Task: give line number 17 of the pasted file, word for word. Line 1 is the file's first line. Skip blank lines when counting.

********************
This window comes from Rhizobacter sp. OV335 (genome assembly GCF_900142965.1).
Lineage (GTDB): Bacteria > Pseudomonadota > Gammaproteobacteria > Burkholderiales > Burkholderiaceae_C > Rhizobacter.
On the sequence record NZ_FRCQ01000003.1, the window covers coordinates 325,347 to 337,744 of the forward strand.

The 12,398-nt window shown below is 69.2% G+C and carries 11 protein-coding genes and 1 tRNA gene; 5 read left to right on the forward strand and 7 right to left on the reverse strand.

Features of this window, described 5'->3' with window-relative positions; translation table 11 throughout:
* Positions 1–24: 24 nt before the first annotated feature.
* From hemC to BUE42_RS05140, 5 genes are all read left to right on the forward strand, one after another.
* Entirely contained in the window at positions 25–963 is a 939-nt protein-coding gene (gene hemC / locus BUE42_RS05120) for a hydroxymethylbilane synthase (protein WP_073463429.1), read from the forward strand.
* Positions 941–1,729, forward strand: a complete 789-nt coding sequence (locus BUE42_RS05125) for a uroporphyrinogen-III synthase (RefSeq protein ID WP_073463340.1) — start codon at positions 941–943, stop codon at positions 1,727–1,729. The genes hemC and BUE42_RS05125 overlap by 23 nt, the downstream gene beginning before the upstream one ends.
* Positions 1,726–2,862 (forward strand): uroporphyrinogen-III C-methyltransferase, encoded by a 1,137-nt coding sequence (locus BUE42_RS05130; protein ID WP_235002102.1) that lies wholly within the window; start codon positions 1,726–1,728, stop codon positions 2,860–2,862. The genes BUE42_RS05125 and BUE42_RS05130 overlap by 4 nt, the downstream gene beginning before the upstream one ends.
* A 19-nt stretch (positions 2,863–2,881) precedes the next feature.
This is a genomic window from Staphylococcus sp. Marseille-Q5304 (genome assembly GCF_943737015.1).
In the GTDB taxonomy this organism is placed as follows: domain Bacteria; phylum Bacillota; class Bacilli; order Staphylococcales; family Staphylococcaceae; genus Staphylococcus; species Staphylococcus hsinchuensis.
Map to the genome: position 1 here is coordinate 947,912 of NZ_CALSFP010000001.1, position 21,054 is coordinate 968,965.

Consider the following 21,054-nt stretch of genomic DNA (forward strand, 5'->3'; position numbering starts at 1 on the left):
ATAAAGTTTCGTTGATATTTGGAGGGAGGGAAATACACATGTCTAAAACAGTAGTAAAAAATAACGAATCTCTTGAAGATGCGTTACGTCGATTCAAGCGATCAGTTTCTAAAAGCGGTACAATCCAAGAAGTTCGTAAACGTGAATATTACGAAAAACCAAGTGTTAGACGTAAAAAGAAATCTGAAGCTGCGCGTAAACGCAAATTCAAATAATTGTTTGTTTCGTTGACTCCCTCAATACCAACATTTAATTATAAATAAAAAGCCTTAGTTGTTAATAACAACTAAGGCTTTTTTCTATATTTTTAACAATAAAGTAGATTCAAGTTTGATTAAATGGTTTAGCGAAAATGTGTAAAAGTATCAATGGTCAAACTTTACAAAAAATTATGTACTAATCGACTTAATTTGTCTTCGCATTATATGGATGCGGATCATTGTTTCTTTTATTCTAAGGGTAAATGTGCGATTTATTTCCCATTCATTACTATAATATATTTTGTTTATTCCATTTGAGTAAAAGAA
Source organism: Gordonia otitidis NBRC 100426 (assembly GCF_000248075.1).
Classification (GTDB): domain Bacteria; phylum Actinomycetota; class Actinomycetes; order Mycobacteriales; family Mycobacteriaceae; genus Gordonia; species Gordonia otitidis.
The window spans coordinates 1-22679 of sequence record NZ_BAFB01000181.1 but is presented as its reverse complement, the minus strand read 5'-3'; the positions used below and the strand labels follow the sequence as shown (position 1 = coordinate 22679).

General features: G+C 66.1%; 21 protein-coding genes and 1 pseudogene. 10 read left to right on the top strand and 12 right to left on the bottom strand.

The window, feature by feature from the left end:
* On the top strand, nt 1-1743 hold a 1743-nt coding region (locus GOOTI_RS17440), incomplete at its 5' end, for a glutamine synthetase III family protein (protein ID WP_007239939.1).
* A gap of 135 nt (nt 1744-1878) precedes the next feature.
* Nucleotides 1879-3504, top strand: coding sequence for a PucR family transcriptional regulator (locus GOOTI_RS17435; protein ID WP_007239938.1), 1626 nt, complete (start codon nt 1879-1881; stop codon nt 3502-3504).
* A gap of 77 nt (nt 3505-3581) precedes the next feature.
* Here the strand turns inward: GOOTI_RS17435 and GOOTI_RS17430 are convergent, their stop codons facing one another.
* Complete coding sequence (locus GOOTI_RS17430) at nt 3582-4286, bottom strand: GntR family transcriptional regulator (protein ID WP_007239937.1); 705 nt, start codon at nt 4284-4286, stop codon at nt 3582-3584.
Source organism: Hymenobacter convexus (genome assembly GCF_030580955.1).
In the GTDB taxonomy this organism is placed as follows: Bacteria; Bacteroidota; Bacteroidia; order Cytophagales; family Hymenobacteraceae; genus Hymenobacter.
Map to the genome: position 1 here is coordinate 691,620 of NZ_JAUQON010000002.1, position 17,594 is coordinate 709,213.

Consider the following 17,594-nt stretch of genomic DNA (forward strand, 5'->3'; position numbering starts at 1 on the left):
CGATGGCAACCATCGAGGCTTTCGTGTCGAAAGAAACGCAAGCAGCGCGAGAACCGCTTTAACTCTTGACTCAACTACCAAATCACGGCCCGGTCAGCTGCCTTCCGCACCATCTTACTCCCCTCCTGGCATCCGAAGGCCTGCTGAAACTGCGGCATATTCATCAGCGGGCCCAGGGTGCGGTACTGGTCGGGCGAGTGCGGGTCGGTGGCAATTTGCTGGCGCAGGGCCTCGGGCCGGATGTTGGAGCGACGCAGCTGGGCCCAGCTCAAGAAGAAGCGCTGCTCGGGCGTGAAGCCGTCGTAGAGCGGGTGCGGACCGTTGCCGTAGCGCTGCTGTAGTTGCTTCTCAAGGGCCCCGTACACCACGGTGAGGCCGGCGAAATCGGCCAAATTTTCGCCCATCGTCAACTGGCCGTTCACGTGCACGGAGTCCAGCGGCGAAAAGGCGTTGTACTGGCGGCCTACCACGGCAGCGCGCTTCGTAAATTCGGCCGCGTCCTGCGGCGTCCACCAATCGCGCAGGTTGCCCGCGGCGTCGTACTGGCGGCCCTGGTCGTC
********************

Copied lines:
Source organism: Gordonia otitidis NBRC 100426 (assembly GCF_000248075.1).